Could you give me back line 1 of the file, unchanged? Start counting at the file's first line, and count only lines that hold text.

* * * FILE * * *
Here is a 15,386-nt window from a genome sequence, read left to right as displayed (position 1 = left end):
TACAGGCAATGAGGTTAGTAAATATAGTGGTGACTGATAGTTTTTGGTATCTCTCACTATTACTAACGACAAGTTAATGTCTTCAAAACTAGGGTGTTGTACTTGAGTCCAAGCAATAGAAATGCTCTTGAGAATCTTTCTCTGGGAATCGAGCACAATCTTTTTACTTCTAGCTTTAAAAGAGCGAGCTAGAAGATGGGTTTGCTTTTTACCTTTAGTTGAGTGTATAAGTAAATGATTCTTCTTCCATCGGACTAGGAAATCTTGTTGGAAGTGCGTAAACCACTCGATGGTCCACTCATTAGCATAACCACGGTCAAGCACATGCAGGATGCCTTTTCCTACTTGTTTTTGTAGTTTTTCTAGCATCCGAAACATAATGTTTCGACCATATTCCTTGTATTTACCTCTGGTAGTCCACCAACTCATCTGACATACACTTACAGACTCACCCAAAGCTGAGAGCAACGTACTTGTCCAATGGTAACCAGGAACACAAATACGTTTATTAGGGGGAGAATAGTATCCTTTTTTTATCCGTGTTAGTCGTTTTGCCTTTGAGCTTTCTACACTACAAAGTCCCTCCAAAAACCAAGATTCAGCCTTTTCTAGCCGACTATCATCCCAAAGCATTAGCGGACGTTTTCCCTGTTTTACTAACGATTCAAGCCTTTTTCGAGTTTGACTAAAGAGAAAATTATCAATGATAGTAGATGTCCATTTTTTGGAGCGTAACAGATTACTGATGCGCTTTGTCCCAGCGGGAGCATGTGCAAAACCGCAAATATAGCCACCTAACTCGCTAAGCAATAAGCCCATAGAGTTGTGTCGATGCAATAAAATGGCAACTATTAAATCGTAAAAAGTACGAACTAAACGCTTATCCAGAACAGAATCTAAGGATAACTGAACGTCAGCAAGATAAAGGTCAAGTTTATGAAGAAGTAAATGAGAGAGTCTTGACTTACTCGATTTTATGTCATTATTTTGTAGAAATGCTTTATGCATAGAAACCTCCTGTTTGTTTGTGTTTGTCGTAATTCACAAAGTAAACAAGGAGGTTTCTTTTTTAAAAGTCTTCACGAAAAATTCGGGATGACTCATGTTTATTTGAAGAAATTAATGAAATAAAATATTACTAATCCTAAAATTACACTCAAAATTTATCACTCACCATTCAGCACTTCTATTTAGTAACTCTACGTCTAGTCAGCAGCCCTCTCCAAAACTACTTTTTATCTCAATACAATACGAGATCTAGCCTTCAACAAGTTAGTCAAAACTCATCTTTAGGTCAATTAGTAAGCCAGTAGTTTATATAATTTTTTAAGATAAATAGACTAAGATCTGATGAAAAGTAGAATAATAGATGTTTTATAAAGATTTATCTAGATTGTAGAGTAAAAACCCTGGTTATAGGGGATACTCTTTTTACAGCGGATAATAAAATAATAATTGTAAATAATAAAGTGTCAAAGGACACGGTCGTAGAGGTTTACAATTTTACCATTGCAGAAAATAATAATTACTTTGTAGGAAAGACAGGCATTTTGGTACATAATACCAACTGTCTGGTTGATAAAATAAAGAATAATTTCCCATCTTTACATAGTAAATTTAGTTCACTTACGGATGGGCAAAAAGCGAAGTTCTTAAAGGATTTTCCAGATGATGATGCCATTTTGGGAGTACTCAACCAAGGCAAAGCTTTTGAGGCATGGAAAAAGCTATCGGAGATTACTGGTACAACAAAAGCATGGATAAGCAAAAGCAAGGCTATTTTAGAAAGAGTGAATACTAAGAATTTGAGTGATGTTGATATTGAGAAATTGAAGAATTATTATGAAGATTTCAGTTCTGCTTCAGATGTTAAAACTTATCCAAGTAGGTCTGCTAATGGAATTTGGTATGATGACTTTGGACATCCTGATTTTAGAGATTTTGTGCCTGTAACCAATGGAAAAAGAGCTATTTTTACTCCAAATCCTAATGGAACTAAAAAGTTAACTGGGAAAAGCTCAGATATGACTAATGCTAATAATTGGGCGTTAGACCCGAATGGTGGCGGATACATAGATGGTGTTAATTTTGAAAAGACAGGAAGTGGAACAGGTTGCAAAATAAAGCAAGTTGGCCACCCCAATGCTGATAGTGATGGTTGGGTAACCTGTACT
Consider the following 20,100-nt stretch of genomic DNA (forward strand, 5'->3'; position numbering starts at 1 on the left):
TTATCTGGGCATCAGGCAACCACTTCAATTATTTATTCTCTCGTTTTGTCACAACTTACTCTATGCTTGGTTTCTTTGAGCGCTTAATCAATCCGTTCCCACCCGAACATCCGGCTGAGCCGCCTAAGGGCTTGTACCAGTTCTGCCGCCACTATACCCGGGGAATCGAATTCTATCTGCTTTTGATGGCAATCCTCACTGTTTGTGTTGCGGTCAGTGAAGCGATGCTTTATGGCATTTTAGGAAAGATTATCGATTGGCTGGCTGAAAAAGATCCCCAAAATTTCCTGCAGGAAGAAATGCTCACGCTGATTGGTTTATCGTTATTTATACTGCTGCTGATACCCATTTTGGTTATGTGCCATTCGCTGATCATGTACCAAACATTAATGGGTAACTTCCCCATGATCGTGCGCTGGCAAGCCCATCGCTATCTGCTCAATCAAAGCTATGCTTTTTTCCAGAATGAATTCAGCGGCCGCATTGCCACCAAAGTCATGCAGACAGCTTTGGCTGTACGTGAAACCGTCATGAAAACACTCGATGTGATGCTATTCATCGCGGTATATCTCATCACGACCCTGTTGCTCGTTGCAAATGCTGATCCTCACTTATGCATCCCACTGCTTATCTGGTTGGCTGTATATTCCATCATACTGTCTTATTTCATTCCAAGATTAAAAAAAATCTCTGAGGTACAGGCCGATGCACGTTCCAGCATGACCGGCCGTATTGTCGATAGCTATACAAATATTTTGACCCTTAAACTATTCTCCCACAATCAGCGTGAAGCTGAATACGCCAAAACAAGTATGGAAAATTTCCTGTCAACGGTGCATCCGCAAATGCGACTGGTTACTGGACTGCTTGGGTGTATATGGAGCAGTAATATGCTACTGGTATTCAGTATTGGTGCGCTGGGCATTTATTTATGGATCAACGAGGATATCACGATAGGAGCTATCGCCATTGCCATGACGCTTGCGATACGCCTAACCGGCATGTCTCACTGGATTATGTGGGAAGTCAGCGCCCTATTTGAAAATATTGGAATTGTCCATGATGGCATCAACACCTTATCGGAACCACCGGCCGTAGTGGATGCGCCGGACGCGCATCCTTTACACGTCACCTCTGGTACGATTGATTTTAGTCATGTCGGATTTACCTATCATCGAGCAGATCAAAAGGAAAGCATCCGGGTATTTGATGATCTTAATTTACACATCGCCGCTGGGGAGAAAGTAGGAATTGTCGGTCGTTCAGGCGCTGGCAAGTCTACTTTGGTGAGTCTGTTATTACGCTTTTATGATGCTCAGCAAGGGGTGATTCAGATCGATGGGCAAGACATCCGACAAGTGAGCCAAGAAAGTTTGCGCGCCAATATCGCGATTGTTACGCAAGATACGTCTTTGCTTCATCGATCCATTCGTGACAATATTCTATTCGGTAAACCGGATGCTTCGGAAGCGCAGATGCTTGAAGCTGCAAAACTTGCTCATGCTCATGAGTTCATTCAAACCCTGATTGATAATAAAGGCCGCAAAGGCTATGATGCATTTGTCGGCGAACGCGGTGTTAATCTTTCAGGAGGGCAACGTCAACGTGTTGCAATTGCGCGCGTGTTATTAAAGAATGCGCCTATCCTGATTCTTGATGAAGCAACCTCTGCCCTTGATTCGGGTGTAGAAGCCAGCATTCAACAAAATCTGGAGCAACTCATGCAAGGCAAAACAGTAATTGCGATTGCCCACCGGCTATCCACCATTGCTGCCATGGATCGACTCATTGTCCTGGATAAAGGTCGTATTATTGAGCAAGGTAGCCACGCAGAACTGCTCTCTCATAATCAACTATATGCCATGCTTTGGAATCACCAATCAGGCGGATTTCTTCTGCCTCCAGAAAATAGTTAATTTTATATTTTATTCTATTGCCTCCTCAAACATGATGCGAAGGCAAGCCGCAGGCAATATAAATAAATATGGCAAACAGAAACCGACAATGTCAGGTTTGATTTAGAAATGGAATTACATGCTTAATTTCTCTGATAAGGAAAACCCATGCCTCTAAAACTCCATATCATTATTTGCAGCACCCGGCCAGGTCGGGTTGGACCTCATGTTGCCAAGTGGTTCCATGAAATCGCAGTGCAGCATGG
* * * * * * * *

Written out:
Here is a 15,386-nt window from a genome sequence, read left to right as displayed (position 1 = left end):